The session begins at 10:40 A.M. and concludes at 1:10 P.M. After this Saturday, the class will meet twice more on October 15 and November 5 with the same schedule. I will teach on Zoom, and Larry Gimnich, Associate Pastor of New Life Church, will host the on-campus presence of Purpose Institute. He can be reached by email at lgimnich@newlife.com.

I have taught courses for Purpose Institute for quite a few years, including The New Birth, and I look forward to the opportunity to present material I have not offered before.[archive]

Finally, the thesis.

On July 18, 2022, my post was titled “My Journey from Theory to Thesis.” It was the story of my development of a theory concerning the identity of “that which is perfect” (I Corinthians 13:10). If you have not read that post, I encourage you to do so before reading further in this one.

My original plan was to share my M.A. in Exegetical Theology thesis online in short sections, but I have changed my mind. Instead, I will post the approval page here, followed by the full thesis.

The thesis, titled “That Which is Perfect (I Corinthians 13:10): A Non-Eschatological Approach,” is a seventy-nine page document I wrote as my final project in partial fulfillment of the requirements for the degree of Master of Arts in Exegetical Theology after three and one-half years of study at Western Conservative Baptist Seminary, now known as Western Seminary (Portland, Oregon). The degree was granted on June 26, 1993.

At the request of M. James Sawyer, Ph.D., one of the faculty members who read and approved the thesis, I presented a forty-nine page condensed version of the thesis at the West Coast meeting of the Evangelical Theological Society.

Here is the approval page:

And here is the thesis:

If you would like to purchase a hard copy of this thesis, you may do so at pentecostalpublishing.com. [archive]

The Encyclopedia Britannica and Baptism in the Name of Jesus Christ

It is quite well known that the eleventh edition of The Encyclopedia Britannica, published in 1910, includes an excellent article on baptism by Frederick Cornwallis Conybeare, M.A., D.Th. Conybeare was a Fellow of the British Academy. He was also Formerly Fellow of University College, Oxford as well as the author of The Ancient Armenian Texts of Aristotle.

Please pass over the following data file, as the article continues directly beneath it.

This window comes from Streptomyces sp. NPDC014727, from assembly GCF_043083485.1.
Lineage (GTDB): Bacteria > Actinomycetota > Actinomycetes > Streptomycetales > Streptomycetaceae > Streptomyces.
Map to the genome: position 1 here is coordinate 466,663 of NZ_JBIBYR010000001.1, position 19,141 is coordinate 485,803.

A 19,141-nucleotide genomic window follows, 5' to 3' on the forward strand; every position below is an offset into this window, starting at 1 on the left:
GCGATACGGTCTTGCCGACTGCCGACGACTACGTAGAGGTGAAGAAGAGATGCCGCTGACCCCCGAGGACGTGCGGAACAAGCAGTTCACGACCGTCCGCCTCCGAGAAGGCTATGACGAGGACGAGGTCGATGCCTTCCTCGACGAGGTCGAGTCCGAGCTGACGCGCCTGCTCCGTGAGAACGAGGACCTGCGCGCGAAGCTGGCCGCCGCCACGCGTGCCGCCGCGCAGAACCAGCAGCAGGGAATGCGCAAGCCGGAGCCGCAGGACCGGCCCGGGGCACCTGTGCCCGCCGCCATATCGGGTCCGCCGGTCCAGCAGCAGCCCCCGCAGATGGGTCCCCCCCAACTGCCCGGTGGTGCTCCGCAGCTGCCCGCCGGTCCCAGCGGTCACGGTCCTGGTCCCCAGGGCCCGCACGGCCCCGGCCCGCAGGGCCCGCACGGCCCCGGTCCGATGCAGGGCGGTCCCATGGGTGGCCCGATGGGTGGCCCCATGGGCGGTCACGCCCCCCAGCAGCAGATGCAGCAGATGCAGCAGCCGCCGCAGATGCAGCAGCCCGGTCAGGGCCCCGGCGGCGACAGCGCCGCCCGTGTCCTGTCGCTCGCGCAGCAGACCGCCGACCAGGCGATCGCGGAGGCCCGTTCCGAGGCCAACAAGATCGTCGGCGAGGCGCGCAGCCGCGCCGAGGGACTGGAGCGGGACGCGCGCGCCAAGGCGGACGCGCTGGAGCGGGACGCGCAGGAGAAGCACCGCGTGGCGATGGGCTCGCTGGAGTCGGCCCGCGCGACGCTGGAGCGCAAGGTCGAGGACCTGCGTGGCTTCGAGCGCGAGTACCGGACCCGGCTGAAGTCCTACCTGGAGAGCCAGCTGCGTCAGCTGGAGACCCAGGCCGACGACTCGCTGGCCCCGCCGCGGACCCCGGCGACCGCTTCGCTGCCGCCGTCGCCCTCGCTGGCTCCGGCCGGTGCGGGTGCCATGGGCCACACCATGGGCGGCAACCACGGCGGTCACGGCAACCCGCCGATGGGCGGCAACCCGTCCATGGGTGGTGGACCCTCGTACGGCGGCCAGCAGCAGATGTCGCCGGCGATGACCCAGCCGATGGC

The article runs to six pages, including a section titled “The Baptismal Formula,” wherein Coneybeare refers to the Teaching of the Apostles (i.e., the Didache) as follows: “The Teaching of the Apostles, indeed, prescribes baptism in the name of the Father, Son and Holy Ghost, but on the next page speaks of those who have been baptized into the name of the Lord — the normal formula of the New Testament. In the 3rd century baptism in the name of Christ was still so widespread that Pope Stephen, in opposition to Cyprian of Carthage, declared it to be valid.” This is not the only reference in the article to baptism in the name of Jesus. Coneybeare points out that in the apostolic age “the normal use … seems to have been ‘into Christ Jesus’ or ‘in the name of the Lord Jesus Christ,’ or ‘of Jesus Christ’ simply, or ‘of the Lord Jesus Christ.'”

A copy of this article has resided in my Baker’s Textual and Topical Filing System for years, but I had the occasion today to look at it again. I decided to copy the article and post it here for those who may not have a copy. I have highlighted sections relating to baptism in the name of Jesus Christ so you can find them quickly.

“The New Birth” offered by Purpose Institute

Beginning this Saturday, August 13, 2022, I will teach the Purpose Institute course The New Birth. The course will be offered both on the campus of New Life Church in Cabot, Arkansas, and by Zoom, beginning at 10:40 a.m. and concluding at 1:10 p.m on the following dates:

  • August 13, 2022
  • September 10, 2022
  • October 15, 2022
  • November 5, 2022

I will be teaching on Zoom, and Larry Gimnich, Associate Pastor of New Life Church will host the on-campus presence of Purpose Institute. He can be reached by email at lgimnich@newlifecabot.com.

I have been teaching courses for Purpose Institute for quite a few years, including The New Birth course, and I look forward to this, which will include some new material I have not presented previously.

Daniel L. Segraves, Ph.D.

Professor Emeritus

Urshan Graduate School of Theology

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The Addiction of Sin: Lesson 13

In Lesson 12 of our series of lessons on The Addiction of Sin, we began to consider Keith Miller’s proposed adaption of the Twelve-step Program. Here is Step One:

Step One: We admitted we were powerless over our Sin — that our lives had become unmanageable. (Compare with Romans 7:15-25.)

To see why we recommended Romans 7:15-25 to provide insight on Step One, I recommend going back and reading Lesson 12 again.

Now, let’s look at Step Two:

Step Two: We came to believe that a Power greater than ourselves could restore us to sanity. (Consider Lamentations 5:21.)

I selected Lamentations 5:21 here because the “Power” greater than ourselves is not merely an impersonal “power” that is greater than us. Lamentations identifies the One greater than ourselves who can restore us as the LORD (Yahweh) (Lamentations 1:5). The next to last verse of the book reads: “Turn us back to You, O LORD, and we will be restored; Renew our days as of old” (Lamentations 5:21).